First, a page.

Jim Goss reflects on his 30 years as a football official and hopes to recruit new members to the trade
VANCOUVER — He was in middle school when he saw a teacher of his on the football field.
Instead of watching the game, Jim Goss focused on that teacher, amazed that he knew someone in such an important position.
“I knew right then I’d be an official right here in Vancouver,” Goss said.
Those interested in becoming a football official in Clark County can go to the Evergreen Football Officials Association website at: http://www.efoaonline.org/ The association will have training and recruiting throughout the offseason. While this story focuses on football officiating, many sports are dealing with similar issues. All sports are in need of new officials. For a quick search for officiating in all high school sports, go to: https://woa.arbitersports.com
Those interested in becoming a football official in Clark County can go to the Evergreen Football Officials Association website at: http://www.efoaonline.org/ The association will have training and recruiting throughout the offseason.
While this story focuses on football officiating, many sports are dealing with similar issues. All sports are in need of new officials. For a quick search for officiating in all high school sports, go to: https://woa.arbitersports.com
Some 30 years later, he is still wearing stripes.
“I’ve always had a passion for football. I’m a football person,” said Goss, who now wears the white hat as the referee at high school and youth football games. “Being a game official is not always easy. It’s a lot of hard work. But it’s fun.”
Well, mostly fun.
Goss and the rest of his brothers and sisters in the officiating community in just about every sport are concerned about the future of officiating. Many associations are losing members faster than they can recruit new officials.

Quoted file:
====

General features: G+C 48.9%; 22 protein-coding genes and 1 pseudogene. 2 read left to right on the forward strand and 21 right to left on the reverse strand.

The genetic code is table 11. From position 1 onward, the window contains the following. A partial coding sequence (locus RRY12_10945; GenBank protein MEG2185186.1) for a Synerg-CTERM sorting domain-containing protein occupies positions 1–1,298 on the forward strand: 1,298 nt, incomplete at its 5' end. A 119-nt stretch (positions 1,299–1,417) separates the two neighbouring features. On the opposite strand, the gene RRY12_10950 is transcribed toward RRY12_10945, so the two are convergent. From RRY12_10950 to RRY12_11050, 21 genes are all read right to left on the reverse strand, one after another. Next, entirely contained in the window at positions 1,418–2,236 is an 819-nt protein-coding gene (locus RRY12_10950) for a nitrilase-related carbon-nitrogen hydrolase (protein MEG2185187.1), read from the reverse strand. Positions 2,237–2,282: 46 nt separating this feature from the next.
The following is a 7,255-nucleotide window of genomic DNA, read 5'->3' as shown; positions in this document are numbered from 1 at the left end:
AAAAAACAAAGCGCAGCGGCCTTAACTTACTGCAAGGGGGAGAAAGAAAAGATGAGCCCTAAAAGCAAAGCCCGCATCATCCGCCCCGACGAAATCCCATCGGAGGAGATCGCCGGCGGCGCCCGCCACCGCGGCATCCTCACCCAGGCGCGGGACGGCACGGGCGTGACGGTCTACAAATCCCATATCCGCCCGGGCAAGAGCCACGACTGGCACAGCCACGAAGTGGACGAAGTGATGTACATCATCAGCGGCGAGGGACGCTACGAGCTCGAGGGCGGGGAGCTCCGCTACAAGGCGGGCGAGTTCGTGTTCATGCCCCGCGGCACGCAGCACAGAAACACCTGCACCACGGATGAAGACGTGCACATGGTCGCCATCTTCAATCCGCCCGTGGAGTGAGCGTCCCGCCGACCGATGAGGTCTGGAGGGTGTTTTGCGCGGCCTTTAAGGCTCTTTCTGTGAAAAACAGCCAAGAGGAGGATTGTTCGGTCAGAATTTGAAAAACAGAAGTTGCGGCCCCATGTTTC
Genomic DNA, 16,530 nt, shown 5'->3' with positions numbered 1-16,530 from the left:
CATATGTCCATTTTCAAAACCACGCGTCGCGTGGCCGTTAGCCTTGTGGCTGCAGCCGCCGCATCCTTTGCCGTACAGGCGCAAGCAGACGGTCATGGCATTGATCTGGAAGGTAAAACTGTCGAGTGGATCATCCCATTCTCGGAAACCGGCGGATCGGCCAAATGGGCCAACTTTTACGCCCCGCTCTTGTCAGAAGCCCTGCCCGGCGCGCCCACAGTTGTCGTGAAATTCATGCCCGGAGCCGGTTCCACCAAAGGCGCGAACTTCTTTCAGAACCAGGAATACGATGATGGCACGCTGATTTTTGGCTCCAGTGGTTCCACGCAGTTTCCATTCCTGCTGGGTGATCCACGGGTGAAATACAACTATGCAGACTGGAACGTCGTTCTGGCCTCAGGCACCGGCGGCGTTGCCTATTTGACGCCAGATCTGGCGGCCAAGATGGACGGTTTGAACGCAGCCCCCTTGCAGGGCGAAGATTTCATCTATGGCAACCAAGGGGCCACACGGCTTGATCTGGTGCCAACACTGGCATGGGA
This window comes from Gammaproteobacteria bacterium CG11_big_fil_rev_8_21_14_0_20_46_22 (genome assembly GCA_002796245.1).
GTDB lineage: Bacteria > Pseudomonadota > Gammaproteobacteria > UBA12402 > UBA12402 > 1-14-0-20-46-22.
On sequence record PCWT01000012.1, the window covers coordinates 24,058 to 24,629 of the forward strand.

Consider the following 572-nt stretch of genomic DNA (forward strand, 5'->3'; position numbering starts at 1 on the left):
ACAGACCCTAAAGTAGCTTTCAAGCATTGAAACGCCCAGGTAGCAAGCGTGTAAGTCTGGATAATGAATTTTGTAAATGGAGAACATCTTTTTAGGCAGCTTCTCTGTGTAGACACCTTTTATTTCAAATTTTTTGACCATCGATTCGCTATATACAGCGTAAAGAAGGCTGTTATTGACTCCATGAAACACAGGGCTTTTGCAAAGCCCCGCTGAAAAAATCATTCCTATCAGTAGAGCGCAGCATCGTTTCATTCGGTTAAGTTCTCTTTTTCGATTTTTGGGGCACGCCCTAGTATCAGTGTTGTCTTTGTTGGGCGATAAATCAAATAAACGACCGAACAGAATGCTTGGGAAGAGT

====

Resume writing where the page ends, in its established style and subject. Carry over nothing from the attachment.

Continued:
Rick Gilbert, the president of the Evergreen Football Officials Association, said five years ago there were 85 members in the association. That number is down to 60.
EFOA members officiate high school varsity, junior varsity, and ninth-grade games, as well as middle school, Clark County Youth Football, and Pop Warner in Southwest Washington.
That makes for a lot of days, a lot of stadiums, and a lot of teams to cover. That makes for a chaotic schedule with fewer officials to choose from than in past years.
There are a few reasons for the numbers loss, Gilbert said, but the biggest is dealing with the constant criticism and lack of sportsmanship, mostly from other adults.
“We do exit polls on the guys who have left,” Gilbert said. “Most of it has been with sportsmanship, having to deal with parents and coaches. The kids have been pretty good. We’ve really had no problems with kids.”
There has been such an emphasis on sportsmanship at the high school level that there are fewer issues at the varsity games, Goss said.
“But at the lower levels, it’s bad,” Goss said, adding the word “ridiculous.”
“A fourth-grade football game and you’re treated like you cost them a Super Bowl.”
Goss and other veteran officials can handle themselves and know how to deal with coaches or parents who go overboard. But what really hurts the future of officiating is when new officials show up willing to learn the trade but quickly get too discouraged to continue.
“People expect us to be college or pro officials,” Goss said. “This is a glorified hobby for some of us. I take a lot of time in my training. I take it seriously. But I’m not a professional official. People expect us to be perfect for the $60 I get.”
That is another issue, Gilbert said. He wishes it wasn’t. Nobody should get into officiating for the money, he said. For EFOA members, it comes to about about $15 an hour for a varsity game when taking into account the pre-game meeting for officials to go over points of emphasis, the meeting with coaches, and then to officiate the game.
The money is a nice bonus at the end of a week, but the verbal abuse directed toward officials has made it so that some officials don’t think it is worth it.
“A lot of people don’t like the aggravation,” Gilbert said. “It’s beginning to really take its toll.”